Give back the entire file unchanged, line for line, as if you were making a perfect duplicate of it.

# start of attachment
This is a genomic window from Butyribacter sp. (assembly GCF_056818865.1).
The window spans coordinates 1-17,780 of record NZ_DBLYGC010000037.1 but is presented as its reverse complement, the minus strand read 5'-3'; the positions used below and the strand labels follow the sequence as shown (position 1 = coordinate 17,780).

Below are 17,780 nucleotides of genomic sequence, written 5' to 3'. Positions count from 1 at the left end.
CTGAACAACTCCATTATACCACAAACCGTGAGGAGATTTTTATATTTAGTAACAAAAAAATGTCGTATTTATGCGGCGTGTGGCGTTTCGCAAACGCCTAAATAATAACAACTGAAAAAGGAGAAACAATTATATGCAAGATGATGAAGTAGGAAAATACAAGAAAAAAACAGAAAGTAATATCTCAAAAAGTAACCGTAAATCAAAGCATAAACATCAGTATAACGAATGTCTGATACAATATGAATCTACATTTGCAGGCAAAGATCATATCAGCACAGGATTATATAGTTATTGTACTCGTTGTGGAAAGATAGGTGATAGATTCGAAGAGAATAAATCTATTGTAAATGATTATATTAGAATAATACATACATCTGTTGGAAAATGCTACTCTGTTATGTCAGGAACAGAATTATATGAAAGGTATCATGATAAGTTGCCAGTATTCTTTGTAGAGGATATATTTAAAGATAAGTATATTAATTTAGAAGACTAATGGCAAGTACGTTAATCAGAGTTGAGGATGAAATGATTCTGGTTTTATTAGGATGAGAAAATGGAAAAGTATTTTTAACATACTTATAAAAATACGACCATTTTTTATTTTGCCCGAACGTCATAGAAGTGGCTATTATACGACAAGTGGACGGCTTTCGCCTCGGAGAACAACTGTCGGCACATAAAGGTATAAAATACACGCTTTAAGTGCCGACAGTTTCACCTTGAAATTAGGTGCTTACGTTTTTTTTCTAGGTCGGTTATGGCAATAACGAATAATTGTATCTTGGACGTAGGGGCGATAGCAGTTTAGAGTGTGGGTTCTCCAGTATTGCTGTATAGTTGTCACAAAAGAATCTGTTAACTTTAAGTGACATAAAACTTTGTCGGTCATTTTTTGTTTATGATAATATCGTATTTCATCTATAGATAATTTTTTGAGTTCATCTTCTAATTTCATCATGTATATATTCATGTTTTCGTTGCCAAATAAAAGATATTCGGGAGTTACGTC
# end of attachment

This is a genomic window from Butyribacter sp. (assembly GCF_056818865.1).
The window spans coordinates 1-17,780 of record NZ_DBLYGC010000037.1 but is presented as its reverse complement, the minus strand read 5'-3'; the positions used below and the strand labels follow the sequence as shown (position 1 = coordinate 17,780).

Below are 17,780 nucleotides of genomic sequence, written 5' to 3'. Positions count from 1 at the left end.
CTGAACAACTCCATTATACCACAAACCGTGAGGAGATTTTTATATTTAGTAACAAAAAAATGTCGTATTTATGCGGCGTGTGGCGTTTCGCAAACGCCTAAATAATAACAACTGAAAAAGGAGAAACAATTATATGCAAGATGATGAAGTAGGAAAATACAAGAAAAAAACAGAAAGTAATATCTCAAAAAGTAACCGTAAATCAAAGCATAAACATCAGTATAACGAATGTCTGATACAATATGAATCTACATTTGCAGGCAAAGATCATATCAGCACAGGATTATATAGTTATTGTACTCGTTGTGGAAAGATAGGTGATAGATTCGAAGAGAATAAATCTATTGTAAATGATTATATTAGAATAATACATACATCTGTTGGAAAATGCTACTCTGTTATGTCAGGAACAGAATTATATGAAAGGTATCATGATAAGTTGCCAGTATTCTTTGTAGAGGATATATTTAAAGATAAGTATATTAATTTAGAAGACTAATGGCAAGTACGTTAATCAGAGTTGAGGATGAAATGATTCTGGTTTTATTAGGATGAGAAAATGGAAAAGTATTTTTAACATACTTATAAAAATACGACCATTTTTTATTTTGCCCGAACGTCATAGAAGTGGCTATTATACGACAAGTGGACGGCTTTCGCCTCGGAGAACAACTGTCGGCACATAAAGGTATAAAATACACGCTTTAAGTGCCGACAGTTTCACCTTGAAATTAGGTGCTTACGTTTTTTTTCTAGGTCGGTTATGGCAATAACGAATAATTGTATCTTGGACGTAGGGGCGATAGCAGTTTAGAGTGTGGGTTCTCCAGTATTGCTGTATAGTTGTCACAAAAGAATCTGTTAACTTTAAGTGACATAAAACTTTGTCGGTCATTTTTTGTTTATGATAATATCGTATTTCATCTATAGATAATTTTTTGAGTTCATCTTCTAATTTCATCATGTATATATTCATGTTTTCGTTGCCAAATAAAAGATATTCGGGAGTTACGTC